They've announced the 30 finalists (selected from more than 160 entries) for the Deutscher Buchtrailer Award -- and you can watch them there, at the official site.
Always interesting to see how folks try to promote/market books (though, text-centered as I am, I still don't quite get this cross-platform approach ...).
The winners will be announced on the 25th or 26th.
They've announced the thirteen-title longlist for the prix Anaïs Nin; see, for example, the Livres Hebdo report.
I love the description they give of this prize -- that it's for: "une œuvre susceptible d'être traduite en anglais".
On the other hand, I'm not that enthusiastic about it being so obviously aimed at what-would-work-in-English (though it would be kind of cool if they had this for all sorts of other languages as well ...).
Of, course, this being the French, they have some peculiar ideas about what might work in the US/UK market: as much fun as a new volume of Régis Jauffret's Microfictions might be (and they surely mean Microfictions 2018 here; see also the Gallimard publicity page), a thousand pages of this stuff is going to be a hard translation sell.
(The two Jauffrets available in English -- Lacrimosa and Severe -- are under review at the complete review (because ... of course they are), but I suspect they did not do particularly well, sales-wise, which probably doesn't help.)
On the other hand -- the first winner of this prize, in 2015, was Virginie Despentes' Vernon Subutex, 1, so who knows ?
(The ringer in the lot would appear to be Catherine Cusset's novel Vie de David Hockney (see the Gallimard publicity page) -- though with Play Boy, Sexe, Géographie d’un adultère, La journée de la vierge, etc. also in the running, a lot of the titles certainly seem to hold the promise of what many English-speaking readers perhaps still expect/hope for from French fiction .....)
There have been quite a few articles that have focused on Deborah Smith's translations of Han Kang's work, specifically The Vegetarian, and now Jiayang Fan offers an overview of the debate(s) in The New Yorker, in Han Kang and the Complexity of Translation.
I'm glad to see these issues and questions being discussed -- a fascinating part of the whole translation-debate.
The finalists for the French foreign fiction prize, the Prix du Livre étranger have been announced; see also the Livres Hebdo report.
Most noteworthy/remarkable ?
All five finalists are translations from the English .....
The winning title will be announced 11 January.
At npr Nurith Aizenman summarizes an article that appeared last year in the Journal of Cross-Cultural Psychology, 'Learning-Related Values in Young Children's Storybooks: An Investigation in the United States, China, and Mexico' [abstract], in What's The Difference Between Children's Books In China And The U.S. ?
I'd rather see the actual article, of course, but still an interesting look at some of the differences.
"Cheung says this emphasis on happiness comes up a lot in the books from the U.S." .....
The most popular author-(last-)name indices were: m (by far -- ridiculously far); b; s; a; and c.
I received 395 review copies, down a stunning 17.7% from the 480 received in 2016, and the fewest since 2007.
While review copy arrivals were likely somewhat inflated during the years I was a judge for the Best Translated Book Award (I haven't been for the past few years), the fall-off is still remarkable, and I'm not quite sure how to explain it.
I probably do request fewer major-publisher titles than in previous years -- it's often simpler just to get them at the library -- and presumably I get fewer unsolicited books than in the past.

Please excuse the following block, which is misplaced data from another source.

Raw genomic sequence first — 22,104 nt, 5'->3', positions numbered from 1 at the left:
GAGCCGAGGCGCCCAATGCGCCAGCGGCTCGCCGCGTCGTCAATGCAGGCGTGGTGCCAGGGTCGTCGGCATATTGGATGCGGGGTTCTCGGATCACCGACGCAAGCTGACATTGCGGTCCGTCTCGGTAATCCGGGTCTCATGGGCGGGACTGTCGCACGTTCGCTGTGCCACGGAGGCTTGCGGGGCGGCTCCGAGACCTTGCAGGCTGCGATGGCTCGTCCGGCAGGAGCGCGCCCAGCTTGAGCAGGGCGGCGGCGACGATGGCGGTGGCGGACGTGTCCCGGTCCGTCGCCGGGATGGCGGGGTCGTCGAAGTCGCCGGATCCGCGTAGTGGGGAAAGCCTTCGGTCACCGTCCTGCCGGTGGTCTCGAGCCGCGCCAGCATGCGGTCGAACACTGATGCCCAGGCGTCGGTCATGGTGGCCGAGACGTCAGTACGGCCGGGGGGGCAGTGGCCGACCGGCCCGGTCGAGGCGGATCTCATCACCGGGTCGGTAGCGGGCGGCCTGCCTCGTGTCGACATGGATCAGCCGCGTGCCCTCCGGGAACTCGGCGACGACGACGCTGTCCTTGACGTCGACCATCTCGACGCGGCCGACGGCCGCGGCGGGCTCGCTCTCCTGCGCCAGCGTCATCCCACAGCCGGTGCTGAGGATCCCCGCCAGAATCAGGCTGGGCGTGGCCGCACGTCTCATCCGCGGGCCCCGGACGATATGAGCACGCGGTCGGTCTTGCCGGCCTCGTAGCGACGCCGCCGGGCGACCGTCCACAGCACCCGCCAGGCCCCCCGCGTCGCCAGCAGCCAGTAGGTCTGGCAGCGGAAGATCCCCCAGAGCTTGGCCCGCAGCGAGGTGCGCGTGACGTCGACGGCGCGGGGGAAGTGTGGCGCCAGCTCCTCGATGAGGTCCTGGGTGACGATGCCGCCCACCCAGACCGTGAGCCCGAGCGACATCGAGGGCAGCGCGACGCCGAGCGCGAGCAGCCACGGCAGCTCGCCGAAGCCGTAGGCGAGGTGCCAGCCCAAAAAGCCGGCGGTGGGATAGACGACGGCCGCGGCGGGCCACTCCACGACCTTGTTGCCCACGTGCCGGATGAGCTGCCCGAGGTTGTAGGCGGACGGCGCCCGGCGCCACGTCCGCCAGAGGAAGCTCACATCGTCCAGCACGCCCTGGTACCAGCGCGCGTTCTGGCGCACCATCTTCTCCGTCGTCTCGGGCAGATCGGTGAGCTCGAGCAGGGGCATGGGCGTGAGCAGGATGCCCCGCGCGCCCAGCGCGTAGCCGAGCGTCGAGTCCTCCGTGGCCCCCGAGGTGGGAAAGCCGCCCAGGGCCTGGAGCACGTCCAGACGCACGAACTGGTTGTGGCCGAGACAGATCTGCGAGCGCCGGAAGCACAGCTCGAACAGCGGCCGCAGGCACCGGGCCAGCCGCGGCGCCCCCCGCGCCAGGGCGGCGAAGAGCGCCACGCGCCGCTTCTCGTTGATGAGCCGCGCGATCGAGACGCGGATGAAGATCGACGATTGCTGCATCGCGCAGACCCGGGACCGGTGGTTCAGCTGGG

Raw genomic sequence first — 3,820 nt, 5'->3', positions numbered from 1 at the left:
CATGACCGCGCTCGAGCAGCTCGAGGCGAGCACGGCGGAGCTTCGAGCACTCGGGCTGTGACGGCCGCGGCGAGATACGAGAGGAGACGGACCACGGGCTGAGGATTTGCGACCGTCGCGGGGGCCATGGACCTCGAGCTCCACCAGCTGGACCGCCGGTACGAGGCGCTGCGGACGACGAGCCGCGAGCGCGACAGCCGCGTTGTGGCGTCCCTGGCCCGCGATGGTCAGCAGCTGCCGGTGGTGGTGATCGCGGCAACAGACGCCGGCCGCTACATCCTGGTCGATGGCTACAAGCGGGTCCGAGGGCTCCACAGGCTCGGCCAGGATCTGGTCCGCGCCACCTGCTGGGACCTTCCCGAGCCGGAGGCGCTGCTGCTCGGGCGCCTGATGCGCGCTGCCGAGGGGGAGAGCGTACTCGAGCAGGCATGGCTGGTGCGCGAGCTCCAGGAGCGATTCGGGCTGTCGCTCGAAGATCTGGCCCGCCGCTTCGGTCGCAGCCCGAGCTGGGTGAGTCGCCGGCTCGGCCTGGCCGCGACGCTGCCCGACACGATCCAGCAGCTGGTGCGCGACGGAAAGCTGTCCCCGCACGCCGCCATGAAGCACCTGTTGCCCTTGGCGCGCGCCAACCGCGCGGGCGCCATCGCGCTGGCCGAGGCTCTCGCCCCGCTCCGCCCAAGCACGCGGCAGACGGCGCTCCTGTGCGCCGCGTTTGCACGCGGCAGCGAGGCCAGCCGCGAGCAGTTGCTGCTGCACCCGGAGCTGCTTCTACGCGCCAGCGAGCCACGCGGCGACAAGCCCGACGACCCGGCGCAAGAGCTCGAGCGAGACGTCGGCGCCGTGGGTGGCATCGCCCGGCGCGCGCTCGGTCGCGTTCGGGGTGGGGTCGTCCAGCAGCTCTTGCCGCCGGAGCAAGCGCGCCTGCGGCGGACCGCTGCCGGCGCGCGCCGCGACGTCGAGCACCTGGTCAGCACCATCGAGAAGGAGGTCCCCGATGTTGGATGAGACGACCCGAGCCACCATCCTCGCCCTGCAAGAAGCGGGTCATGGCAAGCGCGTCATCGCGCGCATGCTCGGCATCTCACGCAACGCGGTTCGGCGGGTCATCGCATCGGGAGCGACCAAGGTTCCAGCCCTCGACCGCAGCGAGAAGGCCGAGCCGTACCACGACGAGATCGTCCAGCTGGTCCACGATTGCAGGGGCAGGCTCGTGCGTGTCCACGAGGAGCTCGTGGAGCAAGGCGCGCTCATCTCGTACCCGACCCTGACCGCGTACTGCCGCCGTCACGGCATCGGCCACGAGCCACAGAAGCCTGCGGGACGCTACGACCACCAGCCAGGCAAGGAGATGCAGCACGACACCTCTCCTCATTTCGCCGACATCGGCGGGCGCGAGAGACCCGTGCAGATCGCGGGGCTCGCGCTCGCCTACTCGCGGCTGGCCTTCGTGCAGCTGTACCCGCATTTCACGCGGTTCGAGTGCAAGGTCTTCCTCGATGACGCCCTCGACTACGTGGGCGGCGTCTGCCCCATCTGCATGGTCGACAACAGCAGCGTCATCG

The leading providers of review copies remain unchanged, with Dalkey Archive Press, New Directions, Harvard University Press, and Oxford University Press each supplying about thirty titles -- almost a third of the total between them.
(Declines at these leaders also play a role: there were 16 fewer Dalkey titles than in 2016, for example.)
As of 31 December 2017 I had reviewed 82 (40.39%) of the titles acquired this way (i.e. not including library or bought books, etc.); considerably higher than the historic average and the average in recent years (at the end of 2016: 23.13%; at the end of 2015: 23.09%).
(Obviously, previously received books also continue to get reviewed; so, for example, there are now an additional 25 books-received-in-2016 under review, and 28.33% of review copies received in 2016 and 27.20%/2015 have now been reviewed.)
Books originally written in 35 languages (down from 39 in 2016) were reviewed.
While there were actually more French titles reviewed in 2017 than 2016, English was back on top; meanwhile, Japanese coverage continued to expand markedly.
The top ten languages were:
1. English 40 (19.70% of all books) (2016: 24/11.71%)
2. French 39 (2016: 36)
3. Japanese 26 (18)
4. Spanish 20 (27)
5. German 9 (12)
6. Italian 8
7. Russian 7
8. Serbian/Croatian 5
9. Norwegian 4
-. Portuguese 4
Books by authors from 51 countries were reviewed (2016: 52), the top eleven being:
1. France 27.5 (2016: 30)
2. Japan 26
3. US 20.5
4. UK 16
5. Italy 10
-. Spain 10
7. Russia 8
8. India 6
9. Romania 5
10. Belgium 4
-. Norway 4
Fiction was, as always, dominant: 159 of the reviews were of novels, along with reviews of two novellas and eight story-collections.
After six biographies being reviewed in 2016, none were in 2017 -- though there were (again) two autobiographies.
Four poetry collections, as well as four graphic novel/cartoon collections were reviewed.
Recent publications again dominated -- 97 reviews were of works originally published (in the language they were written in, not the English translation) between 2011 and 2017 -- with 2015 (22) the most popular year.
(2017: 20 -- but 2016 only 11.)
The 1980s were a popular pre-2000 decade in 2016 (12 titles), but oddly unpopular in 2017:
Fifteen titles written between 1900 and 1945 were reviewed, as were three each from the 19th and 18th centuries -- and only two earlier works.
The ratio of male-to-female authors was a still miserable 20.20%; still, appreciably higher than the 16.83% in 2016.
It was a good year for superior books, with six titles being graded 'A' (2016: 2)
(Interesting to note that four were by (under-)reviewed women, and that three of these were older/re-issued titles.)
Meanwhile, the lowest grade was a 'C-', given once (to Alberto Moravia's Time of Desecration).